2. Farid M, Demicco EG, Garcia R, Ahn L, Merola PR, Cioffi A, Maki RG. Malignant peripheral nerve sheath tumors. Oncologist. 2014; 19:193–201. https://doi.org/10.1634/theoncologist.2013-0328. [PubMed].

3. Kohlmeyer JL, Gordon DJ, Tanas MR, Monga V, Dodd RD, Quelle DE. CDKs in sarcoma: Mediators of disease and emerging therapeutic targets. Int J Mol Sci. 2020; 21:3018. https://doi.org/10.3390/ijms21083018. [PubMed].

4. Ratner N, Miller SJ. A RASopathy gene commonly mutated in cancer: the neurofibromatosis type 1 tumour suppressor. Nat Rev Cancer. 2015; 15:290–301. https://doi.org/10.1038/nrc3911. [PubMed].

5. Zou C, Smith KD, Liu J, Lahat G, Myers S, Wang WL, Zhang W, McCutcheon IE, Slopis JM, Lazar AJ, Pollock RE, Lev D. Clinical, pathological, and molecular variables predictive of malignant peripheral nerve sheath tumor outcome. Ann Surg. 2009; 249:1014–22. https://doi.org/10.1097/SLA.0b013e3181a77e9a. [PubMed].

6. Evans DG, Baser ME, McGaughran J, Sharif S, Howard E, Moran A. Malignant peripheral nerve sheath tumours in neurofibromatosis 1. J Med Genet. 2002; 39:311–4. https://doi.org/10.1136/jmg.39.5.311. [PubMed].

7. Reilly KM, Kim A, Blakely J, Ferner RE, Gutmann DH, Legius E, Miettinen MM, Randall RL, Ratner N, Jumbe NL, Bakker A, Viskochil D, Widemann BC, et al. Neurofibromatosis Type 1-associated MPNST state of the science: Outlining a research agenda for the future. J Natl Cancer Inst. 2017; 109:djx124. https://doi.org/10.1093/jnci/djx124. [PubMed].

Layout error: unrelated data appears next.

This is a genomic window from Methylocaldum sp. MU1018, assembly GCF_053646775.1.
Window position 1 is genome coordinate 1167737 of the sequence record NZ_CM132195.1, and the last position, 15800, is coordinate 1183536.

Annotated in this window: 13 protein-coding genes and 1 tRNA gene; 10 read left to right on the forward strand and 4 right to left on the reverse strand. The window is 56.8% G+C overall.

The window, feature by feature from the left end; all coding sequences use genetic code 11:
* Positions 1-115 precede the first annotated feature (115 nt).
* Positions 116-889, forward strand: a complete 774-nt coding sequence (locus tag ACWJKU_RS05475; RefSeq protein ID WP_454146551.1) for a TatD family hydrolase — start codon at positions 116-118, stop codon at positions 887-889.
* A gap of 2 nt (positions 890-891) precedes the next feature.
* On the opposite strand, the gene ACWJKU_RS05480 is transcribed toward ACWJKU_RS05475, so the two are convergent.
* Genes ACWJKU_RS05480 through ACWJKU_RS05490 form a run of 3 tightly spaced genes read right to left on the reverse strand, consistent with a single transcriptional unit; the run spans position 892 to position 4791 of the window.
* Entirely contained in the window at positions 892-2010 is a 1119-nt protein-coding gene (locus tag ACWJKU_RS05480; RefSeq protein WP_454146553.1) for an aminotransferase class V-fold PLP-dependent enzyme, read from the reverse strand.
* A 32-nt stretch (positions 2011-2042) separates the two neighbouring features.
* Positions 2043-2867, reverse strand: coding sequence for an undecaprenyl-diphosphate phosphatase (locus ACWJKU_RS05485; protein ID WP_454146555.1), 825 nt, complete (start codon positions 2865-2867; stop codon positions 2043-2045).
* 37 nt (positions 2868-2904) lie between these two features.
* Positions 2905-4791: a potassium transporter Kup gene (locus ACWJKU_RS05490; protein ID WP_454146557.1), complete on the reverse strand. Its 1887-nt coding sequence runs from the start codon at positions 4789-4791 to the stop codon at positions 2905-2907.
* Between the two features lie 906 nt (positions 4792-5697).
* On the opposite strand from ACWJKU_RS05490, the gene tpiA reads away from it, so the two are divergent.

8. Kaushal A, Citrin D. The role of radiation therapy in the management of sarcomas. Surg Clin North Am. 2008; 88:629–46. https://doi.org/10.1016/j.suc.2008.03.005. [PubMed].

9. Zehou O, Fabre E, Zelek L, Sbidian E, Ortonne N, Banu E, Wolkenstein P, Valeyrie-Allanore L. Chemotherapy for the treatment of malignant peripheral nerve sheath tumors in neurofibromatosis 1: a 10-year institutional review. Orphanet J Rare Dis. 2013; 8:127. https://doi.org/10.1186/1750-1172-8-127. [PubMed].

10. Hanahan D, Weinberg RA. The hallmarks of cancer. Cell. 2000; 100:57–70. https://doi.org/10.1016/s0092-8674(00)81683-9. [PubMed].

11. Kohlmeyer JL, Kaemmer CA, Pulliam C, Maharjan CK, Samayoa AM, Major HJ, Cornick KE, Knepper-Adrian V, Khanna R, Sieren JC, Leidinger MR, Meyerholz DK, Zamba KD, et al. RABL6A is an essential driver of MPNSTs that negatively regulates the RB1 pathway and sensitizes tumor cells to CDK4/6 inhibitors. Clin Cancer Res. 2020; 26:2997–3011. https://doi.org/10.1158/1078-0432.CCR-19-2706. [PubMed].

12. Hagen J, Muniz VP, Falls KC, Reed SM, Taghiyev AF, Quelle FW, Gourronc FA, Klingelhutz AJ, Major HJ, Askeland RW, Sherman SK, O'Dorisio TM, Bellizzi AM, et al. RABL6A promotes G1-S phase progression and pancreatic neuroendocrine tumor cell proliferation in an Rb1-dependent manner. Cancer Res. 2014; 74:6661–70. https://doi.org/10.1158/0008-5472.CAN-13-3742. [PubMed].